Canadian Museum of History: Soaring totem poles, a freedom fighter’s jacket & Canada’s most artful building
THE FIRST MARVELLOUS thing I saw upon entering the Canadian Museum of History was a huge totem pole from the west coast of Canada. Carved with fantastic birds and animals, I imagined walking through the gigantic raven’s beak that was once used as a door. According to Native spirituality, entering a building through the mouth of a raven allowed one to take on the power of the mighty bird.
While no longer used this way, the totem pole sits majestically in the Great Hall and towers over the busy museum, a “portal to transformation.” Across from it are floor-to-ceiling windows that showcase the nation’s stately Parliament Buildings across the river and the effect is stunning — possibly the most “Canadian” view you will ever see.
A museum design inspired by the geography of Canada
The most striking aspects of the Canadian Museum of History are its position and design. Designed by Métis-Blackfoot architect Douglas Cardinal in 1989, the unique architecture highlights Canada’s geological past with curved shapes alluding to retreating glaciers.
The Canadian Museum of History is one of most dramatic buildings in Canada. The cream-coloured limestone on the river-facing side mirrors Parliament Hill and the plateau on which some of Canada’s most regal buildings sit, including the Canadian Parliament Buildings, the Fairmont Chateau Laurier hotel and the National Gallery of Canada. The Museum completes the classic Ottawa view, with the wild Ottawa River and Quebec’s shoreline in the background. This is Canada’s most powerful real estate.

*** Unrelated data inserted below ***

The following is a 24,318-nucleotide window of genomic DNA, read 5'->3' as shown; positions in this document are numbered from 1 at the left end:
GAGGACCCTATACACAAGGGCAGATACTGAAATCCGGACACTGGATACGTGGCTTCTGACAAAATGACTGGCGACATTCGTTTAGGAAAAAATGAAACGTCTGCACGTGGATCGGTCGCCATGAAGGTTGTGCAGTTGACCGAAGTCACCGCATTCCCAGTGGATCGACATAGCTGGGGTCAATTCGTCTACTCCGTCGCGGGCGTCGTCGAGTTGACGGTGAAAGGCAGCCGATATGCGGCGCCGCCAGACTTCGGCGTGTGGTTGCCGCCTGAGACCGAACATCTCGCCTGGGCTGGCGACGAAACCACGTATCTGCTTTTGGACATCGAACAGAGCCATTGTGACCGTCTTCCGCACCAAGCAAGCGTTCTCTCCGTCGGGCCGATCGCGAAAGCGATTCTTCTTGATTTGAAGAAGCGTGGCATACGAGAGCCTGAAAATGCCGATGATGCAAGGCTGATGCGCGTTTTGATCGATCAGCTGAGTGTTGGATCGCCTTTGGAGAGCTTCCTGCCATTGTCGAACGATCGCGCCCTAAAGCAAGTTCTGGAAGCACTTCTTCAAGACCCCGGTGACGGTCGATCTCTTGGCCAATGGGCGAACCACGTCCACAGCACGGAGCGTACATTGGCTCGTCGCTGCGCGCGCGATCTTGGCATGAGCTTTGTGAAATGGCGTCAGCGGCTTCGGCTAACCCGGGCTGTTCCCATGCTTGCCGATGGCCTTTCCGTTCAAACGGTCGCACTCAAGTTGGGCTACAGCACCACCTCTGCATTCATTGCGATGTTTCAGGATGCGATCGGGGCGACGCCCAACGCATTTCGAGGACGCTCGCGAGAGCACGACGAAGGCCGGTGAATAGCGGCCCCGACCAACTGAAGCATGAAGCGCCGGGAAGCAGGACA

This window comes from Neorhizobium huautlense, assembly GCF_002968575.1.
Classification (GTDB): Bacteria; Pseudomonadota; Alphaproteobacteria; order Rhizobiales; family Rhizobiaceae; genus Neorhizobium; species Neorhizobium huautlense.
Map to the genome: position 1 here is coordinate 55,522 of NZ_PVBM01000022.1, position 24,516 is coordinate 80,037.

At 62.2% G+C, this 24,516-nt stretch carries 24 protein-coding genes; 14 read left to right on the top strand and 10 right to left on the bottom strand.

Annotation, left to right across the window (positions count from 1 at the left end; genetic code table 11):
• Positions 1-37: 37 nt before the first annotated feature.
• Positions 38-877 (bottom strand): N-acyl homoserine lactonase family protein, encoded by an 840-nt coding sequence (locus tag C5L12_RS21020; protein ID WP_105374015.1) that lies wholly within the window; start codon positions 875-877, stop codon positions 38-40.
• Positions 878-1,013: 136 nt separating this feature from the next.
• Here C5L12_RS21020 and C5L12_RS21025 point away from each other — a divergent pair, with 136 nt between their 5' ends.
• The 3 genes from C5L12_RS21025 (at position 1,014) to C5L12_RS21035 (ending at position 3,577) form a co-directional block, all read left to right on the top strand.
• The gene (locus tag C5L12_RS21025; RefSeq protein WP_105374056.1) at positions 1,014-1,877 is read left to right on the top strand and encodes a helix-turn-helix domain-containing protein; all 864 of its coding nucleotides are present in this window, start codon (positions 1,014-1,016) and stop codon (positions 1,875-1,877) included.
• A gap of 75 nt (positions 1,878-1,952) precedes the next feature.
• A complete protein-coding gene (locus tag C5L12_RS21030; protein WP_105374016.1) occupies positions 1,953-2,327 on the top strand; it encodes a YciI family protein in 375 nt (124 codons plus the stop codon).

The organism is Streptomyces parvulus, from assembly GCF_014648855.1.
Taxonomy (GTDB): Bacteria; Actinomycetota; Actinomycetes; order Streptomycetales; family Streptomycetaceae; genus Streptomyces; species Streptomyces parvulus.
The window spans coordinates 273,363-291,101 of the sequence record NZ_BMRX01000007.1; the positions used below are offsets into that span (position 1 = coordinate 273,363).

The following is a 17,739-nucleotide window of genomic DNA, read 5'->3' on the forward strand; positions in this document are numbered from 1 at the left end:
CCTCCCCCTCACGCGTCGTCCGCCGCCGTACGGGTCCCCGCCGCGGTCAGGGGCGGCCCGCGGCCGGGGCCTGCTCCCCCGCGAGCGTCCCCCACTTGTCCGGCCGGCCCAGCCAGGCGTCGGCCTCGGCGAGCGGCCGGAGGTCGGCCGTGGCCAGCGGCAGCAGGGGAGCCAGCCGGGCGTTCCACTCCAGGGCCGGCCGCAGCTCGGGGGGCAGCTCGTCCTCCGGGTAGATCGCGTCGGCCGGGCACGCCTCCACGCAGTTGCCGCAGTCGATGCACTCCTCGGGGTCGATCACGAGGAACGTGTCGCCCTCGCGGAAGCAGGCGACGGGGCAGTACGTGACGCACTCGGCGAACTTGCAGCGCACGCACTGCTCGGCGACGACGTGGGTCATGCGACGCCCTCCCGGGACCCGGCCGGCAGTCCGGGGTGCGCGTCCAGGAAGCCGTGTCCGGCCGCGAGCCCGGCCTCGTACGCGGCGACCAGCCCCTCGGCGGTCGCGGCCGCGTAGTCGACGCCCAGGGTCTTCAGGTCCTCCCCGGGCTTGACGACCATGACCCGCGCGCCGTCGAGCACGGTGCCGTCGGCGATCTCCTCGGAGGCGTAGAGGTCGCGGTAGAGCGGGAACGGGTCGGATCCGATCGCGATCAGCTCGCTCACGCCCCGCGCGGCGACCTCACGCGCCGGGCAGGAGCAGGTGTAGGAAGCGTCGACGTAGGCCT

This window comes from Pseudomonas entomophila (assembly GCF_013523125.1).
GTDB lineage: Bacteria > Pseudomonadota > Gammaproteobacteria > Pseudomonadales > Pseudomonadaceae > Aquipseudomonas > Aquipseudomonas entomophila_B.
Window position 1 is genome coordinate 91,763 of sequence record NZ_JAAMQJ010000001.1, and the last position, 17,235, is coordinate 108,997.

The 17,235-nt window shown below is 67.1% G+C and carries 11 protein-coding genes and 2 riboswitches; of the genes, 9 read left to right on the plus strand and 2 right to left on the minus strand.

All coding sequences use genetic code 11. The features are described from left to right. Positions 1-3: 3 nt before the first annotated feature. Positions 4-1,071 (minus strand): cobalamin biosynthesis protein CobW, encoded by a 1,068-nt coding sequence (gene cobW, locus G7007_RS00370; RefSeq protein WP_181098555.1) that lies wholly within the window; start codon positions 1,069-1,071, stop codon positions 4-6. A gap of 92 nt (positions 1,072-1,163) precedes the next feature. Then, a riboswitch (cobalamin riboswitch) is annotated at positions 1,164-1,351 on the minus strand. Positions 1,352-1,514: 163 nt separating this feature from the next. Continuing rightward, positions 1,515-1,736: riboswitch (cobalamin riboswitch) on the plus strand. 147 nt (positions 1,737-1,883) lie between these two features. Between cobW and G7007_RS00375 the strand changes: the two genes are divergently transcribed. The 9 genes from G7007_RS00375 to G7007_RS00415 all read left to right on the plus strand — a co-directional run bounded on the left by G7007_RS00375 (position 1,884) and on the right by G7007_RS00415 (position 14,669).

This sweeping vista alone is worth the price of admission, and will immerse you in the Canadian experience — fittingly, just a short trip from the heart of Canada’s capital city, Ottawa. A small city set on a picturesque location where the Ottawa River meets the Rideau Canal, Ottawa is home to many fine buildings, parks, art works, vistas and landscapes. But the Canadian Museum of History is one of the most special places you can visit in this city of sites and attractions. And to be here during the Canadian Tulip Festival in May adds a splash of colour and a dash of history. (Read about the historical legacy the Tulip Festival honours here.)
Views expressed in this article are the opinions of the author and do not necessarily reflect the views of The Epoch Times.